Why the fight against drug abuse is far from over

At the age of 17, he was introduced to the world of drugs. The appetite for drug abuse gradually turned into an addiction for Eric Muchristo who is currently in his S6 vacation. Now, 22 years old, he struggled with drug addiction for three years.

At the age of 17, he was introduced to the world of drugs. The appetite for drug abuse gradually turned into an addiction for Eric Muchristo who is currently in his S6 vacation. Now, 22 years old, he struggled with drug addiction for three years.

The former Nyamata Catholique Secondary School student’s diet was marijuana, tobacco and alcohol. This toxic cocktail took a toll on his mental state and many times he found himself on the wrong side of the law. He clashed with authorities many times and often found himself behind bars. However, Impact Mission, a community organisation, assisted him and after a stint in rehab, he quit drugs.

 

It wasn’t easy, he says, but eventually, he was successfully treated. Muchristo is now an ambassador of anti-drug abuse campaign.

 

He visits schools and talks to students about his experience and the dangers of drug abuse.

 

Muchristo is just one of the many Rwandans who have been affected by drug abuse. Unfortunately, many of the victims don’t get a chance to get help before it is too late.

The International Day Against Drug Abuse and Illicit Trafficking falls on June 26 each year and seeks to raise awareness of the major problem that illicit drugs present to society.

This year, the Ministry of Health has unveiled a six-month campaign which will be launched during the national celebrations on June 26 in Kirehe District.

A study conducted by the Ministry of Youth and ICT, in collaboration with Kigali Health Institute in 2012, shows that 52.5 per cent of the youth aged between 14 and 35 years old had consumed one or more substances at least once in their lifetime.

It also showed that due to regular substance or drug abuse, one young man or woman out of thirteen (7.46 per cent) was alcohol dependent, one young man or woman out of twenty (4.88 per cent) suffered from nicotine dependence and one young man or woman out of forty (2.54 per cent) was cannabis dependent.

Dr Jean Damascene Iyamuremye, the Director of Psychiatric Care in Rwanda Biomedical Centre, says that this is no small burden since the country’s citizens that would be developing it are busy taking “poisonous substances” which destroy one’s mind, family and society.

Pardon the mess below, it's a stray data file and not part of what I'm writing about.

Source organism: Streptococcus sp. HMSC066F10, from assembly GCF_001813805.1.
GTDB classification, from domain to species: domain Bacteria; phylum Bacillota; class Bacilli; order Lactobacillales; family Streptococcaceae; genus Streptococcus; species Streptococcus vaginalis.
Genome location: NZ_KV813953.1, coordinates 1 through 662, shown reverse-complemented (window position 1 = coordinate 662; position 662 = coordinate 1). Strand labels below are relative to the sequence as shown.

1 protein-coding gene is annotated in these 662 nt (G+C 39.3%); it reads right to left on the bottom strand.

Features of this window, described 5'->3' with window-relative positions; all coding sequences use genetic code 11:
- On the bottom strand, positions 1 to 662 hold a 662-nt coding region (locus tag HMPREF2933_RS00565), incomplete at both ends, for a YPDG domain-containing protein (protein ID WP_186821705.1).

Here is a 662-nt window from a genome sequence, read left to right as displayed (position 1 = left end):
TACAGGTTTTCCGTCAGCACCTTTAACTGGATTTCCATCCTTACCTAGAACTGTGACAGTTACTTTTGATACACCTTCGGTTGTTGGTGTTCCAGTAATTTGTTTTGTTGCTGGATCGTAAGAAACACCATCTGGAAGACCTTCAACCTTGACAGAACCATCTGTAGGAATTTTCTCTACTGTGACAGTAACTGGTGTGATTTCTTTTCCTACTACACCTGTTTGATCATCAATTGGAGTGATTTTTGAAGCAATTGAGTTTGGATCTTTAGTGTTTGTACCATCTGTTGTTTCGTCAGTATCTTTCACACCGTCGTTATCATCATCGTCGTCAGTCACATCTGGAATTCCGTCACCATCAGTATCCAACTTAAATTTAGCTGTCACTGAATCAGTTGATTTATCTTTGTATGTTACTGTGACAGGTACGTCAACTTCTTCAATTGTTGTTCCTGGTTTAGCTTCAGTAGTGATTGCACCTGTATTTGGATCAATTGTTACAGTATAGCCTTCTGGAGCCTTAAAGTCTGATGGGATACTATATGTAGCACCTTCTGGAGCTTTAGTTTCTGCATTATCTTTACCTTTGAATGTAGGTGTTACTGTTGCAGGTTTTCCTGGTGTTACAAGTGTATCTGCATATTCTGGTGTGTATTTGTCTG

Magnitude of drug abuse in Rwanda

If you look at data from Ndera Neuropsychiatric Hospital, drug abuse is not to be taken lightly.

The hospital has experienceda rising number of patients with alcohol and drug-induced mental illness over the years.

Figures from the hospital show that in 2009, only 440 (patients with alcohol and drug induced illnesses) made consultation, compared to the 2804 who made consultation in 2016.

This is in spite of the different efforts put in place by the government as well as other stakeholders to fight drug abuse.

Among these efforts, an inter-ministerial committee responsible for fighting against illicit use of narcotic drugs, psychotropic substances and precursors was set up in 2015.

The committee is made up of Ministries of Justice, East African Affairs, Education, Gender and Family Promotion, Sports and Culture, Youth and ICT, Agriculture, Foreign Affairs, Defence, Cabinet Affairs, as well as, Police,with the aim of making sure that the different organisations share information in a way of advising each other on how to tackle drug abuse jointly.

Among the responsibilities of the committee is carrying out research concerning drug abuse, devising strategies of fighting drug abuse locally and internationally, organising trainings for the workers of different institutions concerning drug abuse, and advising the government on the issues concerning drug abuse.

A partnership between the Ministry of Health’s Mental Health Department and the inter-ministerial committee has seen over six annual anti-drug campaigns carried out across the country since 2010.

The campaigns involve sensitisation of the citizens on the dangers of drug abuse through open air events, TV and radio; sensitisation of health providers on their role in prevention, reinforcement of the creation of anti-drug abuse clubs in schools, among other things.